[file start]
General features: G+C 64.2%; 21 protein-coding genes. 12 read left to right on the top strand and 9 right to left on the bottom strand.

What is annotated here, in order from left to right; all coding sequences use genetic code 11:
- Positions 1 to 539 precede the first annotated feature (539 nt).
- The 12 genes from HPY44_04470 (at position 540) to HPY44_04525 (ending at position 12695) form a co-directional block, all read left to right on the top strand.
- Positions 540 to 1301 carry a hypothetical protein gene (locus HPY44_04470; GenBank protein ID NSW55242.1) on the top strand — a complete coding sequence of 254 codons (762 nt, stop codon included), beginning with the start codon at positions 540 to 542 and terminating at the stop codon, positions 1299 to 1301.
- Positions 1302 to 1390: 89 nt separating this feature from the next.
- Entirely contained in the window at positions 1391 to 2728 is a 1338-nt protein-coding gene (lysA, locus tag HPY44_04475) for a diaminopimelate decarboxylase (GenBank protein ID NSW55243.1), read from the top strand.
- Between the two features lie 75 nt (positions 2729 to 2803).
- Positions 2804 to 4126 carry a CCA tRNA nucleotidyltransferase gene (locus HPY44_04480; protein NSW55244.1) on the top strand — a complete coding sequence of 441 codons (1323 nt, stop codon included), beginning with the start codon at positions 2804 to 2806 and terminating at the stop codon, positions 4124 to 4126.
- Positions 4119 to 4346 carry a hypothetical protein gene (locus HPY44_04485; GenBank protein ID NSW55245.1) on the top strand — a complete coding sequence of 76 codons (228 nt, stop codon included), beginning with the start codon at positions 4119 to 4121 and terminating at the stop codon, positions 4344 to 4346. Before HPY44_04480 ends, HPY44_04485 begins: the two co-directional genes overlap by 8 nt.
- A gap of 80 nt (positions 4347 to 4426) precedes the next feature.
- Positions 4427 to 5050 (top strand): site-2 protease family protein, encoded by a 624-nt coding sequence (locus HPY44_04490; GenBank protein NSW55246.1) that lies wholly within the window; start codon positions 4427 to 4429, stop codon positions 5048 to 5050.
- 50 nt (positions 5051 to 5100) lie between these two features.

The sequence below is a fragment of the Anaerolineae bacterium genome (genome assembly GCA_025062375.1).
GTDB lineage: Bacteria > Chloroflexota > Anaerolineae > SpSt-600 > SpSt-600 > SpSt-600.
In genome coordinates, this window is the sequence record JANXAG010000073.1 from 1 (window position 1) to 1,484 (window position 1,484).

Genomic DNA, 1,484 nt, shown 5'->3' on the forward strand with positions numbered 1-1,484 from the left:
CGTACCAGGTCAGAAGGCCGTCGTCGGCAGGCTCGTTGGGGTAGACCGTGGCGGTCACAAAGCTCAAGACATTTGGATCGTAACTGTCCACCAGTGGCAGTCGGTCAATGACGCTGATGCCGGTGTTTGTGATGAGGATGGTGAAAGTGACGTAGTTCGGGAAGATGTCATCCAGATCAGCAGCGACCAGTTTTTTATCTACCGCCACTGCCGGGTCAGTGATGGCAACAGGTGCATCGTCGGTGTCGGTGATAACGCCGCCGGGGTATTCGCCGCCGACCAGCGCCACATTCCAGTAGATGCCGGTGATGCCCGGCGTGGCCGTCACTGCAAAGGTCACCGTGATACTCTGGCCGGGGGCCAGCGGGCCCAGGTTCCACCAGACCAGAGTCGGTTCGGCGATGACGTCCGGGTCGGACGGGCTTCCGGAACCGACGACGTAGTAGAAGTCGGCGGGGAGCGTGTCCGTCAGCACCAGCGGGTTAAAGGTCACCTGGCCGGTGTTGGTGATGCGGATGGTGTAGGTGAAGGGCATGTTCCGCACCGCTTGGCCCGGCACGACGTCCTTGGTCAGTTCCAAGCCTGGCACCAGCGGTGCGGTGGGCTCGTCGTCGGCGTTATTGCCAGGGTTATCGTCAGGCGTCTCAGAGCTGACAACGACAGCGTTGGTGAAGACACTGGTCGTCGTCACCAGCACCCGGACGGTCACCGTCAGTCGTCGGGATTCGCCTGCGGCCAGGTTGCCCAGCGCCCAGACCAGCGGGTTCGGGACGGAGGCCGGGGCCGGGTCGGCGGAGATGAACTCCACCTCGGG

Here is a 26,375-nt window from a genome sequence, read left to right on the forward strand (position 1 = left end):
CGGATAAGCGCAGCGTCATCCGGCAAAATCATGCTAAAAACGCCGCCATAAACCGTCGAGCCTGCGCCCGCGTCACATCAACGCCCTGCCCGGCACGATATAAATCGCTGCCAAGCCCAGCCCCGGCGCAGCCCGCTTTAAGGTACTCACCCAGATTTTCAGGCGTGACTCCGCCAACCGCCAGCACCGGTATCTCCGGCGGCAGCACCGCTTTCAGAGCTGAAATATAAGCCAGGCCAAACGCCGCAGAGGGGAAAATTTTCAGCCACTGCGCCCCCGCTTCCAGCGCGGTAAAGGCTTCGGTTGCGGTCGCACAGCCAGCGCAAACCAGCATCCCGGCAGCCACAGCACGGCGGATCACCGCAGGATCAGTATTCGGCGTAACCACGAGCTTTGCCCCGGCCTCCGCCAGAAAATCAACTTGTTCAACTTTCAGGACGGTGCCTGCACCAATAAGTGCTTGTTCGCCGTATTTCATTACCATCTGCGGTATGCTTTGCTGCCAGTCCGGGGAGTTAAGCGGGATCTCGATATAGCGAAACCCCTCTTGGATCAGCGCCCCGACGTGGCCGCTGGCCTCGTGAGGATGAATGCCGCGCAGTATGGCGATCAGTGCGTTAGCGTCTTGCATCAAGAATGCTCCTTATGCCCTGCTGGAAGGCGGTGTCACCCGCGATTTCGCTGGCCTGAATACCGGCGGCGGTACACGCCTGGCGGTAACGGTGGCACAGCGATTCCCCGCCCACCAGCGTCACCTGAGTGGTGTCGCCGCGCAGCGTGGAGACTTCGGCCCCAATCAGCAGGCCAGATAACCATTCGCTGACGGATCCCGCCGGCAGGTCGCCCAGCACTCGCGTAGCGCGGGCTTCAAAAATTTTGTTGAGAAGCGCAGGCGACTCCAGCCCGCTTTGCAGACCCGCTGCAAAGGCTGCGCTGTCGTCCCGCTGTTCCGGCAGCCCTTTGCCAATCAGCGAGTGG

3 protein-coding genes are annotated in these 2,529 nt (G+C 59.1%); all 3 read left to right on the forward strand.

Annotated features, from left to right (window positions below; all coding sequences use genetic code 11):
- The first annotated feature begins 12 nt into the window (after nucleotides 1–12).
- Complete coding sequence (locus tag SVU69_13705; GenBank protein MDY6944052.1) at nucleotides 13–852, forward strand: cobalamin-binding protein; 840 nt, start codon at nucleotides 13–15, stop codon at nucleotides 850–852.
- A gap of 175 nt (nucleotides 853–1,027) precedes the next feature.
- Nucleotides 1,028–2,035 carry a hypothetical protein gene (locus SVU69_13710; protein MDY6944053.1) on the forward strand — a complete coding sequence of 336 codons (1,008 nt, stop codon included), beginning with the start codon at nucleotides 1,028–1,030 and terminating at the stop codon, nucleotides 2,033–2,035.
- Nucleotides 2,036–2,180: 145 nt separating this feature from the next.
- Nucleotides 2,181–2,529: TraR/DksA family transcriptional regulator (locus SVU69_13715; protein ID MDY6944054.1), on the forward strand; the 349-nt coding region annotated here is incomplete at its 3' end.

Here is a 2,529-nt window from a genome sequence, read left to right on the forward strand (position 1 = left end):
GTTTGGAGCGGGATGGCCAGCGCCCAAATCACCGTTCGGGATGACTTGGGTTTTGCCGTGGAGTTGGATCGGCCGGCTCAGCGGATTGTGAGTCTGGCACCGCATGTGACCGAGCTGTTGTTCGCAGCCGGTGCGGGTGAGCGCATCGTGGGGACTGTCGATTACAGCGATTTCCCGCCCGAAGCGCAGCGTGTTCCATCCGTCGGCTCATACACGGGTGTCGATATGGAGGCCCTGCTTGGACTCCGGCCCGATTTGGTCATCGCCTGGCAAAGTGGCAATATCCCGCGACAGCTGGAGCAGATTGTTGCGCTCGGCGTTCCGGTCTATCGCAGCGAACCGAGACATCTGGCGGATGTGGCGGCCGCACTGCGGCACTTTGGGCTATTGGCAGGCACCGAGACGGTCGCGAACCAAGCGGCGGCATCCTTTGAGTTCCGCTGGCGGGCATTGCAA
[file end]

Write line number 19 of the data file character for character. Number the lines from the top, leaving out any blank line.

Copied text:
Here is a 26,375-nt window from a genome sequence, read left to right on the forward strand (position 1 = left end):